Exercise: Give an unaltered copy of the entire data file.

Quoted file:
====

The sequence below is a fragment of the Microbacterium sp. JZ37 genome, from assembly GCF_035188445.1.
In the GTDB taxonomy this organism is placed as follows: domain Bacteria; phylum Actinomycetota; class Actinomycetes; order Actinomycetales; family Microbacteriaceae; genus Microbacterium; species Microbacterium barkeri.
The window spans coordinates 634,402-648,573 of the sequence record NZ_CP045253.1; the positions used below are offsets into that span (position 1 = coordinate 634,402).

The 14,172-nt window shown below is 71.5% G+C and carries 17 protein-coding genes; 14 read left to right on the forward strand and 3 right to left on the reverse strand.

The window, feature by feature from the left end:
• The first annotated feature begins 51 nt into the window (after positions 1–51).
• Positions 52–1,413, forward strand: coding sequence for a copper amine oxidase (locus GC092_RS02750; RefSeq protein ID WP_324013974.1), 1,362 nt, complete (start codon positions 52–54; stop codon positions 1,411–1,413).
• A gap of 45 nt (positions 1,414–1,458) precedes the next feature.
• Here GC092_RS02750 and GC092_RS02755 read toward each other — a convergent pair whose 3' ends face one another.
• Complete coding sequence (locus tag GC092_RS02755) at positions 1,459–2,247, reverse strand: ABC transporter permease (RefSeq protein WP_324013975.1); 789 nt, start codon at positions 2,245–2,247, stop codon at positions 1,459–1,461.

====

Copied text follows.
The sequence below is a fragment of the Microbacterium sp. JZ37 genome, from assembly GCF_035188445.1.
In the GTDB taxonomy this organism is placed as follows: domain Bacteria; phylum Actinomycetota; class Actinomycetes; order Actinomycetales; family Microbacteriaceae; genus Microbacterium; species Microbacterium barkeri.
The window spans coordinates 634,402-648,573 of the sequence record NZ_CP045253.1; the positions used below are offsets into that span (position 1 = coordinate 634,402).

The 14,172-nt window shown below is 71.5% G+C and carries 17 protein-coding genes; 14 read left to right on the forward strand and 3 right to left on the reverse strand.

The window, feature by feature from the left end:
• The first annotated feature begins 51 nt into the window (after positions 1–51).
• Positions 52–1,413, forward strand: coding sequence for a copper amine oxidase (locus GC092_RS02750; RefSeq protein ID WP_324013974.1), 1,362 nt, complete (start codon positions 52–54; stop codon positions 1,411–1,413).
• A gap of 45 nt (positions 1,414–1,458) precedes the next feature.
• Here GC092_RS02750 and GC092_RS02755 read toward each other — a convergent pair whose 3' ends face one another.
• Complete coding sequence (locus tag GC092_RS02755) at positions 1,459–2,247, reverse strand: ABC transporter permease (RefSeq protein WP_324013975.1); 789 nt, start codon at positions 2,245–2,247, stop codon at positions 1,459–1,461.